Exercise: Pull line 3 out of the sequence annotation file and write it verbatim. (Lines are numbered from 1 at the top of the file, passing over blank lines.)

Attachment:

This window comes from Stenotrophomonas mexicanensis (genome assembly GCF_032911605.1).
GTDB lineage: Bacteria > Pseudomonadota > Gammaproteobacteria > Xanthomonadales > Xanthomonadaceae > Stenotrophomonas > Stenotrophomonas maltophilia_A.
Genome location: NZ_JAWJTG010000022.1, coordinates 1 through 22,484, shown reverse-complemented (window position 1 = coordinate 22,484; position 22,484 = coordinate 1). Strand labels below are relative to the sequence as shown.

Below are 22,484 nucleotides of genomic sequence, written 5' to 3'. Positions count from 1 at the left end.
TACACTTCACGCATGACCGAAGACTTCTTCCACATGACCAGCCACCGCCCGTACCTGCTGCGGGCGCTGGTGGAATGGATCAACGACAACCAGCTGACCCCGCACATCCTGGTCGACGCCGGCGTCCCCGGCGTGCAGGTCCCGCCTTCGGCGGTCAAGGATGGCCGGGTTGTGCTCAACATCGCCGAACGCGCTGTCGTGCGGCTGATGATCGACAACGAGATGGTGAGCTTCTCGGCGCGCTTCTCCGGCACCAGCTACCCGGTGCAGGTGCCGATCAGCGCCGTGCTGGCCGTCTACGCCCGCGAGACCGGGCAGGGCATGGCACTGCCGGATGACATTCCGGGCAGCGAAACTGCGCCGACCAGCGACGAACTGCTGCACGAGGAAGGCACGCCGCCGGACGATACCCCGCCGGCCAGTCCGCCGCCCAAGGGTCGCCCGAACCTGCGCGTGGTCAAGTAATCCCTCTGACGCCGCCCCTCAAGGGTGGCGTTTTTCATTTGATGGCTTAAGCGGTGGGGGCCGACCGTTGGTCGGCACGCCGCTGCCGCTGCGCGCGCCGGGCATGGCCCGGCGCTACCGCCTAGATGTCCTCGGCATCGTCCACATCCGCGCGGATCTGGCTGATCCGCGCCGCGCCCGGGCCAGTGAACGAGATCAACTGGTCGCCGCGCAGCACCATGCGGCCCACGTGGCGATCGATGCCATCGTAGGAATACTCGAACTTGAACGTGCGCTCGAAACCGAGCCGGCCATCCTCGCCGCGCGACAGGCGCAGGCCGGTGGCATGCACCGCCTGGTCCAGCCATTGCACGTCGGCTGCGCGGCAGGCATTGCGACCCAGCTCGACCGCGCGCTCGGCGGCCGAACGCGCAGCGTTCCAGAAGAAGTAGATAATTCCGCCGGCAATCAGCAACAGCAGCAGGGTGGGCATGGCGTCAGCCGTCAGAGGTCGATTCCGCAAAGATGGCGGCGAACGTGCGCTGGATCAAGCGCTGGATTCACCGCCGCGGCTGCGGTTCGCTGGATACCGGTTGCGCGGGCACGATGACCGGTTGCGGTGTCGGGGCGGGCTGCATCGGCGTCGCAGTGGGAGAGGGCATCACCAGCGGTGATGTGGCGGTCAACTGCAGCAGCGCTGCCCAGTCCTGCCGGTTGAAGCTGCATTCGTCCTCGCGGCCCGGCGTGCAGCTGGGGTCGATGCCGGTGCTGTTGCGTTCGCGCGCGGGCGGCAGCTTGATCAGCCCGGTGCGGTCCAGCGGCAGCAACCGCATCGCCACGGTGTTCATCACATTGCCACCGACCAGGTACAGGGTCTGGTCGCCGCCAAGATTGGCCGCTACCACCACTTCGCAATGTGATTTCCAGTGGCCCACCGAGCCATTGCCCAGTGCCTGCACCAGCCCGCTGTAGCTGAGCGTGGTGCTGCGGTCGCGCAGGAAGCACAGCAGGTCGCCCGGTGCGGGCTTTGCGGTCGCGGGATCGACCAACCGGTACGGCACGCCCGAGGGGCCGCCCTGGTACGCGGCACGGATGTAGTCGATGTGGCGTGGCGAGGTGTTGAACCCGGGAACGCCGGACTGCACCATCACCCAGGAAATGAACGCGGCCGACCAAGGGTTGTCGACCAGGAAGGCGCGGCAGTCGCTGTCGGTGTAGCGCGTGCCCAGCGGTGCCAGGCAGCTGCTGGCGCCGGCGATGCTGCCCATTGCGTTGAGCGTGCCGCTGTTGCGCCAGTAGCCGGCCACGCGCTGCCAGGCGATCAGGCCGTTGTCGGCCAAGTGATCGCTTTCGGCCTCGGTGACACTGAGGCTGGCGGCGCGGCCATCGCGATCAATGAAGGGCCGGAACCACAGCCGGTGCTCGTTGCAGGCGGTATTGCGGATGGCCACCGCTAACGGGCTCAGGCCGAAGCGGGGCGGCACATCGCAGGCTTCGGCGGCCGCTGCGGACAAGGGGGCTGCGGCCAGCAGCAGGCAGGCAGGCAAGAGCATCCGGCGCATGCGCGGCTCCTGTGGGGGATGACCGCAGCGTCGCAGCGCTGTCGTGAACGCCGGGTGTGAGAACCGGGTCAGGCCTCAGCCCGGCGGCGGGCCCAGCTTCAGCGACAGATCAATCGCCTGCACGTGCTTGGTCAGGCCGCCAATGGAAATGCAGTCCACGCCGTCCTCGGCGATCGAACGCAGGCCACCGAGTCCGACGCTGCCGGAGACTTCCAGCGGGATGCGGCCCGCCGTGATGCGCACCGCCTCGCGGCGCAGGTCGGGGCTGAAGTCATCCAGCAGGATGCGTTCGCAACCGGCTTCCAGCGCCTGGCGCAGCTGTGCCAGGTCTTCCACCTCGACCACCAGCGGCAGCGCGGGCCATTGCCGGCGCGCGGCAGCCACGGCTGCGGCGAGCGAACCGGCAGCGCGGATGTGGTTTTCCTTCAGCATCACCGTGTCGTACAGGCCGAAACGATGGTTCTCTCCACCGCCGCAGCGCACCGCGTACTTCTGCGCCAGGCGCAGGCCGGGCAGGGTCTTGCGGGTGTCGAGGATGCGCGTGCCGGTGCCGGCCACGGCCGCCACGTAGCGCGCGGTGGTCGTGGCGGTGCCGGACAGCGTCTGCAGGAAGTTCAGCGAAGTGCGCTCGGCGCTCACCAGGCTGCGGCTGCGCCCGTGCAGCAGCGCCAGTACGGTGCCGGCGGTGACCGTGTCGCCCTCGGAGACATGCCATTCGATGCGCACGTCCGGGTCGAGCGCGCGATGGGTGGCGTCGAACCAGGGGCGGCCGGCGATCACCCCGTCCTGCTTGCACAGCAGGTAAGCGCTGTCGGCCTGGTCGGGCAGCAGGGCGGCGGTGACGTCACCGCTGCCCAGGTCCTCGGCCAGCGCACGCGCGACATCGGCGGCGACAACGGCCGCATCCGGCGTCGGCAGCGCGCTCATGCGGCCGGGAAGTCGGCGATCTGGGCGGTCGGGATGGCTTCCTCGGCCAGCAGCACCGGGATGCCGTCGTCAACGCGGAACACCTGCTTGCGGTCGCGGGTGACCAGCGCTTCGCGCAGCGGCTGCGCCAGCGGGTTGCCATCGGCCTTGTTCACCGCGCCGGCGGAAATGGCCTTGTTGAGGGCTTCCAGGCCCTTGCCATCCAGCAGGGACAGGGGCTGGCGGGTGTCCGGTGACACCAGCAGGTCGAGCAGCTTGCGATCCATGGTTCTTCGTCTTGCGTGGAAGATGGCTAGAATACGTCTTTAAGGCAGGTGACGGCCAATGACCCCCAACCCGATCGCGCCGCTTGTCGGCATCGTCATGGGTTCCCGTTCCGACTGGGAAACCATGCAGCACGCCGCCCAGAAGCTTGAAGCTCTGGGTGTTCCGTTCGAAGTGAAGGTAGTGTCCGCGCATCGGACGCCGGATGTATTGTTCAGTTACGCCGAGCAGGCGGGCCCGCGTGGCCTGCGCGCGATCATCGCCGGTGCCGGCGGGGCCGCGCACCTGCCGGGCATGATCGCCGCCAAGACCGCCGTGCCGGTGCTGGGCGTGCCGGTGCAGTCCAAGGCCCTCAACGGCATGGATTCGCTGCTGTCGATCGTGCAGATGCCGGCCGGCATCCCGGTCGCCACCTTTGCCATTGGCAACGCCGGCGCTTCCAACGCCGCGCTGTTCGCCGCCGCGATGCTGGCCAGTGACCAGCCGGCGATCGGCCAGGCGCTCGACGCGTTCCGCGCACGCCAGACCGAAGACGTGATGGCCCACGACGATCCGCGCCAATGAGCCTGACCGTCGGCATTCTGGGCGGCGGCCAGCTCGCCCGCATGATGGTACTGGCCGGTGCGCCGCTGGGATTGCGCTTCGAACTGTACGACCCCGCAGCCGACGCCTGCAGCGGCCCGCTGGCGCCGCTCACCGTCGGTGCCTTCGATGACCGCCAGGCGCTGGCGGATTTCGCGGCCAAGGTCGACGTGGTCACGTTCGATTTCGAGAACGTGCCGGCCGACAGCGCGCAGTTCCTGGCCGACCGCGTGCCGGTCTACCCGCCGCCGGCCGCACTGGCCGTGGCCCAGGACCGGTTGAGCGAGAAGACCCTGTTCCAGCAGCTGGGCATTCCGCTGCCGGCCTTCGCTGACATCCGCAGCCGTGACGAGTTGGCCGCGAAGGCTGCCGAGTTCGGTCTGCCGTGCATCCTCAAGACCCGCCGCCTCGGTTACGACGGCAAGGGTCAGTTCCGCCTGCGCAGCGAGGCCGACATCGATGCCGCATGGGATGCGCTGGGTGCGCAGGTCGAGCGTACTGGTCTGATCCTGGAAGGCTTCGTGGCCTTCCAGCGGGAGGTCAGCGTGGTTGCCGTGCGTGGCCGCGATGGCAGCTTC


Genome location: NZ_JAWJTG010000022.1, coordinates 1 through 22,484, shown reverse-complemented (window position 1 = coordinate 22,484; position 22,484 = coordinate 1). Strand labels below are relative to the sequence as shown.